Remember the beautiful weird lens paradise that Mathieu Stern recently visited? During this visit to Camera Rescue in Tampere, Finland, he got to test out some pretty rare, weird and unique lenses. And one of them is Canon 50mm f/0.95 from the 1960s. Mathieu tested out how it works for portraits, and although fun, shooting with this lens looks a bit challenging, too.
Both f/1.4 and f/1.8 lenses are pretty fast and they can both come in handy in low-light situations. Also, they both give you soft, creamy bokeh when wide open. Although the difference between these two apertures is not huge, f/1.4 lenses cost two or three times more than their f/1.8 counterparts. Is it worth paying extra cash for a slightly faster lens? In this video, Pierre T. Lambert uses them side by side and puts you on the test: can you tell the difference between f/1.4 and f/1.8?
The Mitakon Zhongyi Speedmaster 50mm f/0.95 lens was discontinued, but now it’s back. The full-frame lens is designed for mirrorless cameras and will be available in Nikon Z, Canon RF, and Sony E mount. The new and improved version is officially announced, promising improved performance and image quality compared to the old version.
So I’m down at the dock at the cottage and I decided that I wanted to snap a photo of my coffee to post a fairly typical, quick and easy Instagram banger.
Since the purpose of this photo was straight to social, I arranged the composition and then pulled out my phone to snap the picture (because why would a manufacturer build a camera with Android to be able to do this on an actual camera…).
After snapping the photo, I decided that it actually looked pretty decent – nice enough that I had to run back up to the cottage to grab my DSLR with an 85mm f/1.4…because, well, you know…bokeh.
German lens manufacturer Meyer Optik Görlitz has just launched a new version of their super-fast 50mm f/0.95 lens. Nocturnus 50 III F0.95 comes in a new design and it’s less heavy than the previous model. It’s made for full-frame cameras, but you can use it on crop bodies, too. Also, it now features a Leica M mount in addition to Sony E and Fuji X.
After the 35mm f/2.8 lens announced in June, Samyang is expanding their line for another 35mm lens. This time, they are announcing a fast 35mm f/1.4 lens for Sony E-mount. Samyang 35mm f/1.4FE is another autofocus lens in their line-up, intended for Sony full frame cameras.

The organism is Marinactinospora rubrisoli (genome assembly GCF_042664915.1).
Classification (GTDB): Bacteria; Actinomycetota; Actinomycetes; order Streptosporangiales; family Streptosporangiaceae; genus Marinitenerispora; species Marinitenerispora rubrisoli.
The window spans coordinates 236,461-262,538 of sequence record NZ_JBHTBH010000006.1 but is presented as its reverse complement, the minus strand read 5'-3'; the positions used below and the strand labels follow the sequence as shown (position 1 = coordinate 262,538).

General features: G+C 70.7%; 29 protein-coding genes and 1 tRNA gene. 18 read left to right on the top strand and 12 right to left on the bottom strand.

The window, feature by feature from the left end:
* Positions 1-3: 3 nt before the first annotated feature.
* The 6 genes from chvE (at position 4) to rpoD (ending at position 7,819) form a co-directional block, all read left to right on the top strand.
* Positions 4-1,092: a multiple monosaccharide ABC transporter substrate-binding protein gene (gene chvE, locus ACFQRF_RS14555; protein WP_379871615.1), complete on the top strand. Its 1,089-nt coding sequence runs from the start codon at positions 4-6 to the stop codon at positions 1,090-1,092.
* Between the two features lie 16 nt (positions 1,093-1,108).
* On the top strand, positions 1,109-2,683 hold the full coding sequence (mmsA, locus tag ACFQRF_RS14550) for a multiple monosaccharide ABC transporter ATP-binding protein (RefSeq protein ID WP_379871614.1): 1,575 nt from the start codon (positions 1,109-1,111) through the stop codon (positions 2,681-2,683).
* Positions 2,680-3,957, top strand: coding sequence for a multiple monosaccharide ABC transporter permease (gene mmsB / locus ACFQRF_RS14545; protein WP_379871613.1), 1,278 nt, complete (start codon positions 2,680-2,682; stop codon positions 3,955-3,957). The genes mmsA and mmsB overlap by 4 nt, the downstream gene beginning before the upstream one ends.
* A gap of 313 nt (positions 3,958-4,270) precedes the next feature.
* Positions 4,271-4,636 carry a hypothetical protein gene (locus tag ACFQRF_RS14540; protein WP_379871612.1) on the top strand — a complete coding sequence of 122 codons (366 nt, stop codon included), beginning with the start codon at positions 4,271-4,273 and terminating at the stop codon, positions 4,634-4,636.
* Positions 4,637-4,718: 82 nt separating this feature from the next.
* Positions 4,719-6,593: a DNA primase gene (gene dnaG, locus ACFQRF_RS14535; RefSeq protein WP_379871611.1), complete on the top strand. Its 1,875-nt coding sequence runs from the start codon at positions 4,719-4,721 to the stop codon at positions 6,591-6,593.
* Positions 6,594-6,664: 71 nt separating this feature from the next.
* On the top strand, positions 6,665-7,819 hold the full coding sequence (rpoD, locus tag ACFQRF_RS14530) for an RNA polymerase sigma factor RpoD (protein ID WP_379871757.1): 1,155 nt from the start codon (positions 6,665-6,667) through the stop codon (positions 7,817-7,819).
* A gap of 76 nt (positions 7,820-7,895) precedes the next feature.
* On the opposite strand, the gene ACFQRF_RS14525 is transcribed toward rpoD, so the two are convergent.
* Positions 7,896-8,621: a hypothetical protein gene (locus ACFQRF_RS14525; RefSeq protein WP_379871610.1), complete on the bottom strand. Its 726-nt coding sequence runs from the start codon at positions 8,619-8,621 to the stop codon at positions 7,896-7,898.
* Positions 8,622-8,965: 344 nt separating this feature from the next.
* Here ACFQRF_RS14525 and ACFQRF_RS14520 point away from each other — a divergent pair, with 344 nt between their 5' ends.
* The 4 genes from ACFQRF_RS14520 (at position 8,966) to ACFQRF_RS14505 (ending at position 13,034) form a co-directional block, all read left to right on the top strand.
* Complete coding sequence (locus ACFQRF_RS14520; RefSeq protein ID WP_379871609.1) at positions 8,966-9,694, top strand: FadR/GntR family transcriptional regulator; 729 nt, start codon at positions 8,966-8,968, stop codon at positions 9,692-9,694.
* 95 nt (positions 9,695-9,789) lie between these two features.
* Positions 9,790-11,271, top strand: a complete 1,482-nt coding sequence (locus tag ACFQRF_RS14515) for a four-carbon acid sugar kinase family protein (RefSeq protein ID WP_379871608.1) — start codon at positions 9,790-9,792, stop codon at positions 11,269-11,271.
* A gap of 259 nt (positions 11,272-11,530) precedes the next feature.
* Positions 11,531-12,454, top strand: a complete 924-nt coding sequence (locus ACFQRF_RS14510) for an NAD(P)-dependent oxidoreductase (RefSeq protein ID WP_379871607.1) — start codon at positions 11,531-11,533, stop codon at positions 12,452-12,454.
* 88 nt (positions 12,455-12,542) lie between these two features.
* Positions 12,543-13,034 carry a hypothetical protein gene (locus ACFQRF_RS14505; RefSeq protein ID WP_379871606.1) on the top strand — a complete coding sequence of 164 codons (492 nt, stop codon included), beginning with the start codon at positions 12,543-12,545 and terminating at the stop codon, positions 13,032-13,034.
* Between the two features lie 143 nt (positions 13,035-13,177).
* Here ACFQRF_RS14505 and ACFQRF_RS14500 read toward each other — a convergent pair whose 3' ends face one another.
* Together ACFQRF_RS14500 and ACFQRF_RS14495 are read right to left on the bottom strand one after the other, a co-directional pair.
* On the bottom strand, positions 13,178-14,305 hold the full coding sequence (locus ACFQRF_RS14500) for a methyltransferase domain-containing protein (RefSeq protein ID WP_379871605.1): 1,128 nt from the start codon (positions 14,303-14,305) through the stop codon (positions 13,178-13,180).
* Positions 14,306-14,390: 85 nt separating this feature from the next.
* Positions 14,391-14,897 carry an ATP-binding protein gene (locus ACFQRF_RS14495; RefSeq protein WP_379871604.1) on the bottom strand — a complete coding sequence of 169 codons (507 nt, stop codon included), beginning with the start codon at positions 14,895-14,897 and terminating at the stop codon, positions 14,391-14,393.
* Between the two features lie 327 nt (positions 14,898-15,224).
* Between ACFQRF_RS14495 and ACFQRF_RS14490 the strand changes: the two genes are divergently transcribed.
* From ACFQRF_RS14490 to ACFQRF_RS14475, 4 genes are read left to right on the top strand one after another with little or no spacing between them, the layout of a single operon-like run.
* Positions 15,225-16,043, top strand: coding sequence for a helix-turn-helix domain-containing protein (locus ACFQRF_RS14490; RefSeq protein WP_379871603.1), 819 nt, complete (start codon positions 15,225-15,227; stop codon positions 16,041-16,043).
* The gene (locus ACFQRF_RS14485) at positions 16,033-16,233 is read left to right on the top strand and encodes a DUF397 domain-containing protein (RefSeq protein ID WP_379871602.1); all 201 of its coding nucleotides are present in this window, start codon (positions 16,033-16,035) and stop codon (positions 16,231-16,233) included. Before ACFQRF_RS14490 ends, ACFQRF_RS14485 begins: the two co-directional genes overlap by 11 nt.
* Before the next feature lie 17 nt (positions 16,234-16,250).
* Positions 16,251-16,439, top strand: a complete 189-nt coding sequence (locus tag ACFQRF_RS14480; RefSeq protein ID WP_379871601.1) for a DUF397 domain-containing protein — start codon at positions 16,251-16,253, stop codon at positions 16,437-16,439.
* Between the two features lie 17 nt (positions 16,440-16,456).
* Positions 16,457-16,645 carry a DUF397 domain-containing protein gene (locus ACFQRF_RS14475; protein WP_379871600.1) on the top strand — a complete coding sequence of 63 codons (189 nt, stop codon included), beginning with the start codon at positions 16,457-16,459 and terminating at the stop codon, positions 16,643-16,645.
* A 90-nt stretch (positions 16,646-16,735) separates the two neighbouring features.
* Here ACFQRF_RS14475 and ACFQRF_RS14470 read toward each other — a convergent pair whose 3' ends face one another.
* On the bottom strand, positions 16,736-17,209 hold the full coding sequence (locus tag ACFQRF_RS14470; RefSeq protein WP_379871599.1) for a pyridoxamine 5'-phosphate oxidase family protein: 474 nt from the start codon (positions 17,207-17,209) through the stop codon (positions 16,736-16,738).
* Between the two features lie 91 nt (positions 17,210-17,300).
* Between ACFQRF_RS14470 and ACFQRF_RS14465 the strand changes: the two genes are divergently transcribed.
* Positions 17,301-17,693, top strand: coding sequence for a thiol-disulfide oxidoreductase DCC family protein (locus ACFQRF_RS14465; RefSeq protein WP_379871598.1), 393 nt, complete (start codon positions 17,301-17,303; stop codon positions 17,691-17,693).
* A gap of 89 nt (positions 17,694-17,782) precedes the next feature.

Samyang 35mm f/1.4FE competes Zeiss, and it’s almost half the price of the Sony Distagon T* FE 35mm f/1.4 ZA. It comes with a price tag of £599, which is around $790.
I held the curiosity of having a fisheye lens in my camera bag since I first used the Nikon 10.5mm APS-C Fisheye. Though fisheye lenses serve a very niche market, it’s a fun lens to have and most of those lenses are not that big or heavy to bother your shoulders.
There are reasonable alternatives available in CaNikon world, but since I shifted to Fujifilm, the only highly reviewed option I could find was Samyang 8mm f2.8 Fisheye, which I did go to purchase but (un)fortunately only the demo piece was available in stock and the seller did not agree on any discount for that lens.
7Artisans has launched four fast prime lenses for different mirrorless and Micro Four Thirds cameras. They are available for Fuji, Leica, MFT, and Sony cameras, and the prices start at only $70. The fastest among them is f/1.1, and still, it costs only $369.
The selection of lenses includes 50mm f/1.1, 35mm f/2, 25mm f/1.8 and fisheye 7.5mm f/2.8. Three of them were made for full-frame cameras, but they can be used on crop bodies as well. The fisheye is intended for APS-C cameras only. So, if you need a fast, yet really affordable lens, you should check them out.
Have you ever seen an f/0.7 lens? Stanley Kubrick used one regularly.
If you are lucky enough to be in San Francisco right now, you can pay a visit to the Stanley Kubrick Exhibition (it’s curently playing at the contemporary jewish museum). If not, former Mythbuster Adam Savage takes you on a filmed tour.